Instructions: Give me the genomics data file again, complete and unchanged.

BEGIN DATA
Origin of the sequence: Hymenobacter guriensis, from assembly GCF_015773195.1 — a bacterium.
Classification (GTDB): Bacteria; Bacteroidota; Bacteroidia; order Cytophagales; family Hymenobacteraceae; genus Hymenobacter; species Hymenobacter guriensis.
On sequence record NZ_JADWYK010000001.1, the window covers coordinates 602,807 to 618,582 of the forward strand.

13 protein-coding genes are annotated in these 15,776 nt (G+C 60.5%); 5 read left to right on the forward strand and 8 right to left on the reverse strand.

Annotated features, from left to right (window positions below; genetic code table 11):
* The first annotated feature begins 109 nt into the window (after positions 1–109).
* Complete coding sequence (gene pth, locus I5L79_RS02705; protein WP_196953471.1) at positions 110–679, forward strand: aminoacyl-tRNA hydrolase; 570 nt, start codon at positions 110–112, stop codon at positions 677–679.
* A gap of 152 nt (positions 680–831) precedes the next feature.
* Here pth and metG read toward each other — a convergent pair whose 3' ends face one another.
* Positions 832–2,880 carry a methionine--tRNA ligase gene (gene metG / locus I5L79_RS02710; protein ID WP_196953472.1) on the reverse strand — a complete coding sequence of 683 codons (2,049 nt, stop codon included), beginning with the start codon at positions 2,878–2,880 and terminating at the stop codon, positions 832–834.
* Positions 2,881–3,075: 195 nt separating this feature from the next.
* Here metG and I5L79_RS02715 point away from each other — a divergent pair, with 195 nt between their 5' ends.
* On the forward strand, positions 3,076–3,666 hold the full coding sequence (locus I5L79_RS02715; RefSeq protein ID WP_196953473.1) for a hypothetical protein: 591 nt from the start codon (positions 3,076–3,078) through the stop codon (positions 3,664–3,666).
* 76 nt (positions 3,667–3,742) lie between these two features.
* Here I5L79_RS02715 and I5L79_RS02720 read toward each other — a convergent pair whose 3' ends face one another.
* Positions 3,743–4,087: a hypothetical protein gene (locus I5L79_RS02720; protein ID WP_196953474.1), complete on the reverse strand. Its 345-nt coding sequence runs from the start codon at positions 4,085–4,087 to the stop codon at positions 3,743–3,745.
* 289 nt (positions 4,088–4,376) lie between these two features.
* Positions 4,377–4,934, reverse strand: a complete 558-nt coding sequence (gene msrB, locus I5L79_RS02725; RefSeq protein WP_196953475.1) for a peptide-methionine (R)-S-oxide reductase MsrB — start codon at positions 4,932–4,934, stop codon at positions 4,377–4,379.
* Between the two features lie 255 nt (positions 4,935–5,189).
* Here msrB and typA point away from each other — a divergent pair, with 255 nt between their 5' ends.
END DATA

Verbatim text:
Origin of the sequence: Hymenobacter guriensis, from assembly GCF_015773195.1 — a bacterium.
Classification (GTDB): Bacteria; Bacteroidota; Bacteroidia; order Cytophagales; family Hymenobacteraceae; genus Hymenobacter; species Hymenobacter guriensis.
On sequence record NZ_JADWYK010000001.1, the window covers coordinates 602,807 to 618,582 of the forward strand.

13 protein-coding genes are annotated in these 15,776 nt (G+C 60.5%); 5 read left to right on the forward strand and 8 right to left on the reverse strand.

Annotated features, from left to right (window positions below; genetic code table 11):
* The first annotated feature begins 109 nt into the window (after positions 1–109).
* Complete coding sequence (gene pth, locus I5L79_RS02705; protein WP_196953471.1) at positions 110–679, forward strand: aminoacyl-tRNA hydrolase; 570 nt, start codon at positions 110–112, stop codon at positions 677–679.
* A gap of 152 nt (positions 680–831) precedes the next feature.
* Here pth and metG read toward each other — a convergent pair whose 3' ends face one another.
* Positions 832–2,880 carry a methionine--tRNA ligase gene (gene metG / locus I5L79_RS02710; protein ID WP_196953472.1) on the reverse strand — a complete coding sequence of 683 codons (2,049 nt, stop codon included), beginning with the start codon at positions 2,878–2,880 and terminating at the stop codon, positions 832–834.
* Positions 2,881–3,075: 195 nt separating this feature from the next.
* Here metG and I5L79_RS02715 point away from each other — a divergent pair, with 195 nt between their 5' ends.
* On the forward strand, positions 3,076–3,666 hold the full coding sequence (locus I5L79_RS02715; RefSeq protein ID WP_196953473.1) for a hypothetical protein: 591 nt from the start codon (positions 3,076–3,078) through the stop codon (positions 3,664–3,666).
* 76 nt (positions 3,667–3,742) lie between these two features.
* Here I5L79_RS02715 and I5L79_RS02720 read toward each other — a convergent pair whose 3' ends face one another.
* Positions 3,743–4,087: a hypothetical protein gene (locus I5L79_RS02720; protein ID WP_196953474.1), complete on the reverse strand. Its 345-nt coding sequence runs from the start codon at positions 4,085–4,087 to the stop codon at positions 3,743–3,745.
* 289 nt (positions 4,088–4,376) lie between these two features.
* Positions 4,377–4,934, reverse strand: a complete 558-nt coding sequence (gene msrB, locus I5L79_RS02725; RefSeq protein WP_196953475.1) for a peptide-methionine (R)-S-oxide reductase MsrB — start codon at positions 4,932–4,934, stop codon at positions 4,377–4,379.
* Between the two features lie 255 nt (positions 4,935–5,189).
* Here msrB and typA point away from each other — a divergent pair, with 255 nt between their 5' ends.